Escalating costs, poor returns, competition from cheap imports and the loss of volumes with Sainsbury have all been blamed for a decision by Northern Ireland chicken processor Farm Fed Chickens to close its plant.
The management of the family-owned company has begun a consultation with the 380 staff at the Coleraine site over the future of the plant after concluding that the business did not have a viable future.
A spokesman for Farm Fed said: “The family took a long hard look at the business and the decision was reached that they couldn’t see a future in it.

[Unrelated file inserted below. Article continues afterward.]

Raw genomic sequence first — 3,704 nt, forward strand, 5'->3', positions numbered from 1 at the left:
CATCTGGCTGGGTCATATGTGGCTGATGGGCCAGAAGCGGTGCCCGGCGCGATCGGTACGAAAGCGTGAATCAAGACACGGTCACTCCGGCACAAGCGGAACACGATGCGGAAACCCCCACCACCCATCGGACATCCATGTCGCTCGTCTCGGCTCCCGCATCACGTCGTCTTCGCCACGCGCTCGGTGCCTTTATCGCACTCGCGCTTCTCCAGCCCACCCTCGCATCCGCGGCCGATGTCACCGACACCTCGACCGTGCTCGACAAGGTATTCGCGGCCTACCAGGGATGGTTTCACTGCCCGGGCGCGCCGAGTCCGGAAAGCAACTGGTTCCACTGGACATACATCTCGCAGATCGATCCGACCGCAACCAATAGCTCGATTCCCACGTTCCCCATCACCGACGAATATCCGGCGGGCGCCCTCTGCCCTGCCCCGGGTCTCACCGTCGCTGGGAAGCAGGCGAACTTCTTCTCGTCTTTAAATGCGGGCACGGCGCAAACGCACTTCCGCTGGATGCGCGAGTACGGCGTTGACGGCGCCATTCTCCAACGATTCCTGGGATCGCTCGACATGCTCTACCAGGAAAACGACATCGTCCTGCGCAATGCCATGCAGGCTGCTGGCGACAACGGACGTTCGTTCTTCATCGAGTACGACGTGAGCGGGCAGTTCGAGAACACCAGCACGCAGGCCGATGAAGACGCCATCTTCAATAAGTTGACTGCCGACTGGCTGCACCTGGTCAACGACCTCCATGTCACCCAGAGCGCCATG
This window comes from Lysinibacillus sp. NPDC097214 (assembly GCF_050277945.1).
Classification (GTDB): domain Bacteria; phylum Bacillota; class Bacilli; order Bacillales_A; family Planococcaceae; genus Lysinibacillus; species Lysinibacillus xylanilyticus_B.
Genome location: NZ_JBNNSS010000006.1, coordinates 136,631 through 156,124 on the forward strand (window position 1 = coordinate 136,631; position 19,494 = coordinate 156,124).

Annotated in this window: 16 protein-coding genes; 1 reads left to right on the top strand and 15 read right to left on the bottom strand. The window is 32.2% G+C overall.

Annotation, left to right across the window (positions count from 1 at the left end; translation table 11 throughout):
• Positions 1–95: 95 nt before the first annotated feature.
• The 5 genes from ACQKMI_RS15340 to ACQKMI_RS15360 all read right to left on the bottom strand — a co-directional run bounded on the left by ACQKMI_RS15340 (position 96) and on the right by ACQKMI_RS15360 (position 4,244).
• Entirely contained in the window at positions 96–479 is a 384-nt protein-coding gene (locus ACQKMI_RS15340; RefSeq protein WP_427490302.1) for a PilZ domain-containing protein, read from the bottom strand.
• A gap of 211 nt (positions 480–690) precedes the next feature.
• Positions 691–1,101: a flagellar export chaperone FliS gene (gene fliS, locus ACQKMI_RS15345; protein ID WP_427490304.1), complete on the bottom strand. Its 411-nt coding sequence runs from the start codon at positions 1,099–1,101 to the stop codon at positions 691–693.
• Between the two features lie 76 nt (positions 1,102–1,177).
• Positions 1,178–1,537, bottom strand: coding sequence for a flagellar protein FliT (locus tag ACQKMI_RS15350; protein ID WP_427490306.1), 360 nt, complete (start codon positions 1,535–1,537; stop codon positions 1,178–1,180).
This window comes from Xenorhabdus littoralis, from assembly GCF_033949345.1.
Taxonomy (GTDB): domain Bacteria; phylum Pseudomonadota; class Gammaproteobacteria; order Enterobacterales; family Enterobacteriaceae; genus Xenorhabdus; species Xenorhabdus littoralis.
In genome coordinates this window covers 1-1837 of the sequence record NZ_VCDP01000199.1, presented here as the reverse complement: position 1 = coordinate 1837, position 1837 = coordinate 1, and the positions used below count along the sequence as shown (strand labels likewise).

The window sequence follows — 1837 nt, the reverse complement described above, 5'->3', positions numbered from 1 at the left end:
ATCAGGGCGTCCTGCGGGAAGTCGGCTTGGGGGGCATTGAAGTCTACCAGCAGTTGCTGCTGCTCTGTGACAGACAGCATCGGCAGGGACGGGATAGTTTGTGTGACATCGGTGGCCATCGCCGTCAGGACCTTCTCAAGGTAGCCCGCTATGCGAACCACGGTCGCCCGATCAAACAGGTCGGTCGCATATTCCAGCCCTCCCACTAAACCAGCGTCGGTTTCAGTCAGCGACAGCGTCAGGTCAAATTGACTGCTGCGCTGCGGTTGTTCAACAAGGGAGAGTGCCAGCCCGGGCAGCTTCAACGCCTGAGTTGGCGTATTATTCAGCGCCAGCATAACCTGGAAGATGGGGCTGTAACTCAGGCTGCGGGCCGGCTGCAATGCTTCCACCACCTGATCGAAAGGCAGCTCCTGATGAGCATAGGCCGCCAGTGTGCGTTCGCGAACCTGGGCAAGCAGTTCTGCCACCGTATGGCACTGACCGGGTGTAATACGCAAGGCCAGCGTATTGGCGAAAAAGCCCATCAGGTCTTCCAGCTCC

“Costs have been escalating, in particular oil and animal feed. Against that, the price of chicken in supermarkets is going down.”
He said that the volumes lost when a contract to supply Sainsbury was cut back a year ago had equated to 20% of company turnover at the time.
But he added: “There are a number of other factors that contributed. Sainsbury was one part of a whole picture.
“There are people who can import fillets of chicken from outside Northern Ireland, such as from Argentina, and package and sell them for less than Farm Fed can produce them.”
Campbell Tweed, president of the Ulster Farmers’ Union, said the failure of Farm Fed was “another example of the serious detrimental effect that retailers are imposing on the other parts of the supply chain”.
He added: “This is an all-too-familiar occurrence.”
Farm Fed processes 15 million chickens a year, with annual sales of £20-25m.
Greg Meenehan